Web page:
SIGN UP for our newsletter ✉️ :

Get the latest stories delivered straight to you

Woman's sex harassment payout 'inadequate in extreme'

A woman's $10,000 payout for a sexual harassment claim against her boss who slapped her on the bottom and said it has "no meat" was inadequate in the extreme, a court has found.

The woman, who started working as a production manager for Gumboots Australia in August 2019, was sexually harassed by her manager six times between September 2019 and January 2020.

She alleged in the Victorian Civil and Administrative Tribunal that her manager contravened the Equal Opportunity Act after subjecting her to several instances of sexual harassment.

She said he touched or slapped her bottom three times while standing next to him at his desk, and told her "why is your upper body so big but your bottom so skinny - your bottom has no meat!"

Further, he put his arm around her and drew her to him, tickled her waist and gave her a shoulder massage.

VCAT senior member Susan Burdon-Smith found the man's comments were "vulgar and inappropriate", that all six incidents constituted sexual harassment and the woman was in a vulnerable position.

"She displayed a reticence to report the harassing behaviour out of disbelief, ignorance of the process for complaint, and a reluctance to upset the workplace," she wrote on March 30, 2022.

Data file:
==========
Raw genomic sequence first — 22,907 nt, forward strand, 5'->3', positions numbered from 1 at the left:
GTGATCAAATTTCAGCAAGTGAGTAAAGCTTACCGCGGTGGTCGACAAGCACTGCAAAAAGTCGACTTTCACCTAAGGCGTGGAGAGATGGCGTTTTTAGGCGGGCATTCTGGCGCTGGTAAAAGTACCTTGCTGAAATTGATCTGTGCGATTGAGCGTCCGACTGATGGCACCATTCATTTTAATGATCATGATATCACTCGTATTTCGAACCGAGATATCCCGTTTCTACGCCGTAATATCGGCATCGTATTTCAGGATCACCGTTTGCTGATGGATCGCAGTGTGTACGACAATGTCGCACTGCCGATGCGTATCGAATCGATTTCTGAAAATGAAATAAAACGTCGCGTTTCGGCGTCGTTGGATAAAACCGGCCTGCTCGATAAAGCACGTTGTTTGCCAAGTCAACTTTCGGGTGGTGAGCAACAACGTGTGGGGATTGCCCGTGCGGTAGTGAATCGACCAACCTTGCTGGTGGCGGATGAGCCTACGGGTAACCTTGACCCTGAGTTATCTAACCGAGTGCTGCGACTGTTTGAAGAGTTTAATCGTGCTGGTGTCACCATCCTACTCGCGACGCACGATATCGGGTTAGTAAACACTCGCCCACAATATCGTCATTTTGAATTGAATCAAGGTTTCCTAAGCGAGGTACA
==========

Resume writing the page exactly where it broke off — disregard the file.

"She was required to remain silent about her allegations, and felt unable to cope with complicated and uncomfortable environment which was evident on her return to work."

The woman sought $110,000 in special damages, lost wages and medical expenses, however Ms Burdon-Smith awarded her $10,000 in general damages and dismissed her claim for the rest.

She appealed to Victoria's Supreme Court. The appeal was upheld by Justice Michael McDonald, who found VCAT's damages to be "inadequate in the extreme".

"The award of $10,000 for general damages borders on derisory," he said, in a judgment earlier this month.

"Whilst the respondent's [manager's] contravening conduct did not include demands for sexual favours, it was nevertheless serious and repeated."

During the VCAT hearing, her manager claimed she was made redundant from Gumboots Australia in March 2020, however the woman said she resigned two days after her complaint with VCAT was heard.

The judge ordered for the woman's case to return to VCAT under a different senior member, who will decide how much she should be awarded.